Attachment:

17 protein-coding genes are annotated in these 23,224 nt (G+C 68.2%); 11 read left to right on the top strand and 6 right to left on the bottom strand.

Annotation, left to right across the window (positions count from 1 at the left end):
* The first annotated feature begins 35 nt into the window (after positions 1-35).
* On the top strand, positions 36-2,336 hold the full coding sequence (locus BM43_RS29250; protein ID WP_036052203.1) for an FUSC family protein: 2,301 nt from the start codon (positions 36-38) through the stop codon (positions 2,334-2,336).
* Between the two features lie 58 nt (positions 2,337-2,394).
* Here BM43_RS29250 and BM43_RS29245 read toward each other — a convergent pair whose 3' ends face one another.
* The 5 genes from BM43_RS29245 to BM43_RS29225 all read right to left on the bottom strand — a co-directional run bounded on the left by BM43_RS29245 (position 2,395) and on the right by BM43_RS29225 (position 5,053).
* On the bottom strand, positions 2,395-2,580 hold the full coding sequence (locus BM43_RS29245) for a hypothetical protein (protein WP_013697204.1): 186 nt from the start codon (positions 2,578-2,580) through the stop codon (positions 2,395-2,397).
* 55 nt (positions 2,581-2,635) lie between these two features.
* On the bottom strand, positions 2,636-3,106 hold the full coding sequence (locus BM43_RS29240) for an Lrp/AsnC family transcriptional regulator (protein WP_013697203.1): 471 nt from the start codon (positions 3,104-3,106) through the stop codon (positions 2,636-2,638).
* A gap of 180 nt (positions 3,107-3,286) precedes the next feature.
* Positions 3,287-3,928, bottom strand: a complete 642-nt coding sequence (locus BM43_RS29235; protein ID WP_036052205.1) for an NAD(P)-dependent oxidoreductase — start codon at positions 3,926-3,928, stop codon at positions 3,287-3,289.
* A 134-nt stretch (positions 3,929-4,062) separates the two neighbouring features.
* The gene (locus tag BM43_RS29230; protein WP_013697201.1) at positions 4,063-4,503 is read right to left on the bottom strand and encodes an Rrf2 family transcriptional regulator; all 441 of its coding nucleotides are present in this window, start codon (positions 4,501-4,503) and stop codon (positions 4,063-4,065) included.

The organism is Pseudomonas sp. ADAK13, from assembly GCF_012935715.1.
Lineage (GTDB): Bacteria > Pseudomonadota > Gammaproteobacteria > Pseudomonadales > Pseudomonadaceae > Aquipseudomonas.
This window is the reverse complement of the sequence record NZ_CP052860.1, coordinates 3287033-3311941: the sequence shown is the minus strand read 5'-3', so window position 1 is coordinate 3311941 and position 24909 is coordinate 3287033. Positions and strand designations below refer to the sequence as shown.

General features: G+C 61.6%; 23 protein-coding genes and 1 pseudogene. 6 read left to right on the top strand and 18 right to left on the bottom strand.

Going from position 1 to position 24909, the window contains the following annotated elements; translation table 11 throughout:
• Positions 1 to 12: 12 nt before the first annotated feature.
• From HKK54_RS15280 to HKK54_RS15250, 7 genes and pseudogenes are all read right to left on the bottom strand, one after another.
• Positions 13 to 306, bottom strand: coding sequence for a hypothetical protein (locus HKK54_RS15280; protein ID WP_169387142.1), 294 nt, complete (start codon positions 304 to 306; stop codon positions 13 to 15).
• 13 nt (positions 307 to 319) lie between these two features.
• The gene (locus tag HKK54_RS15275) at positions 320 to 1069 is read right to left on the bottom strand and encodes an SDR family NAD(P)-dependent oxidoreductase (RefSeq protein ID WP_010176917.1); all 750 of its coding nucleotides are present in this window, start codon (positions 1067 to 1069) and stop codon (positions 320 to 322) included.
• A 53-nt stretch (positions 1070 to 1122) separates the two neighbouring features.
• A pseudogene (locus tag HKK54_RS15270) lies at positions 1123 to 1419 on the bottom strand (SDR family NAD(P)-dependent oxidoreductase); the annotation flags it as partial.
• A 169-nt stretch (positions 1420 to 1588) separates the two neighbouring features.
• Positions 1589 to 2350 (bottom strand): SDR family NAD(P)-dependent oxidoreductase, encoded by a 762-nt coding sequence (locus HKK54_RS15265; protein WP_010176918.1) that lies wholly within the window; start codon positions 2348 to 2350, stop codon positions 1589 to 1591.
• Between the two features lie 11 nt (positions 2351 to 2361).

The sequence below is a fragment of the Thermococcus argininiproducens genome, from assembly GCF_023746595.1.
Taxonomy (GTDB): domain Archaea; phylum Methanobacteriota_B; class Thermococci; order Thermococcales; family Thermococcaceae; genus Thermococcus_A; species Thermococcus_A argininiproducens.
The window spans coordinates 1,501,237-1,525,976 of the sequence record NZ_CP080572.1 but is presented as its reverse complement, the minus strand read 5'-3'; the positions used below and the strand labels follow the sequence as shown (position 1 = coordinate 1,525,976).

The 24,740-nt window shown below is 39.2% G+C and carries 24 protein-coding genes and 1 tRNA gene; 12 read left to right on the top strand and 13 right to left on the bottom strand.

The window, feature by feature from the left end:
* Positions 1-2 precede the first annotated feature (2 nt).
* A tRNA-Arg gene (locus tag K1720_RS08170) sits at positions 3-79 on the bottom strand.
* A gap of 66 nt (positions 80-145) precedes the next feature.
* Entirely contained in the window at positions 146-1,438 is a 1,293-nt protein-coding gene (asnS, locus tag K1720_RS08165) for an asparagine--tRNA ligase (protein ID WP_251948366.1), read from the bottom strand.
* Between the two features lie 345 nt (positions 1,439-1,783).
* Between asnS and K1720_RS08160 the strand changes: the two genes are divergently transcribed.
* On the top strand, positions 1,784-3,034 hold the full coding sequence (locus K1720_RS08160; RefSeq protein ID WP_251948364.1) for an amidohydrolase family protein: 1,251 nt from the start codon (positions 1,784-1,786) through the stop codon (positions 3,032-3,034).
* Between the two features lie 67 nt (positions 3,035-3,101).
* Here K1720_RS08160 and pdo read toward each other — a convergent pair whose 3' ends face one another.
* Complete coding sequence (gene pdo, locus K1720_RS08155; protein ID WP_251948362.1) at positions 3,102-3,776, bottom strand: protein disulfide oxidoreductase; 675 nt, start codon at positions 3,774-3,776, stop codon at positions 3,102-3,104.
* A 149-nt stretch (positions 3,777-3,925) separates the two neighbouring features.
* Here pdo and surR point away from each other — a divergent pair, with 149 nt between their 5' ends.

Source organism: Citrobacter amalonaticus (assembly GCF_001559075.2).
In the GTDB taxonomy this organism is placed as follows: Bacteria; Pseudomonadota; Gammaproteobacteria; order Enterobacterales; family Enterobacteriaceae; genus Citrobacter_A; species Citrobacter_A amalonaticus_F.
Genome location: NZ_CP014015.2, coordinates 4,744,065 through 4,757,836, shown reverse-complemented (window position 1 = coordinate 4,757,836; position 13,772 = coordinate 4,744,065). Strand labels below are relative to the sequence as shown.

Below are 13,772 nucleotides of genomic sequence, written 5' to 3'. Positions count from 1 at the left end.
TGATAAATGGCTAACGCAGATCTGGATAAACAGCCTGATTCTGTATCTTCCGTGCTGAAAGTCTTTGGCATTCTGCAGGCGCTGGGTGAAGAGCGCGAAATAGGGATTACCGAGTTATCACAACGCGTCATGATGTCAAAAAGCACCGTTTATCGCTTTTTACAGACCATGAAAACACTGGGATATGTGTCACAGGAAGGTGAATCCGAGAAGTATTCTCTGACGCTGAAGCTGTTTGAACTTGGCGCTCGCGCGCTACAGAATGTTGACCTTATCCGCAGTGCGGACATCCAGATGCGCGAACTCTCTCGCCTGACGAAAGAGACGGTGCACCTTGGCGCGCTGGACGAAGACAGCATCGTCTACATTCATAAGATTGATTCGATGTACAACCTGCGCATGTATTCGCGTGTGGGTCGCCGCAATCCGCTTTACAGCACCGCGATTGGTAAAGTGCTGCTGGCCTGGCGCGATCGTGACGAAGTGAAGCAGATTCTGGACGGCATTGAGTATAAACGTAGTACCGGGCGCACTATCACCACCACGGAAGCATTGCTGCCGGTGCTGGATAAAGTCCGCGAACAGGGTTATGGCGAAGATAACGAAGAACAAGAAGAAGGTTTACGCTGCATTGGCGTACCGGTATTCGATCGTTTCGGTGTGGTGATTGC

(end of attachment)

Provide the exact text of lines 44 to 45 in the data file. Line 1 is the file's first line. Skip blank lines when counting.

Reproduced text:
* Complete coding sequence (gene pdo, locus K1720_RS08155; protein ID WP_251948362.1) at positions 3,102-3,776, bottom strand: protein disulfide oxidoreductase; 675 nt, start codon at positions 3,774-3,776, stop codon at positions 3,102-3,104.
* A 149-nt stretch (positions 3,777-3,925) separates the two neighbouring features.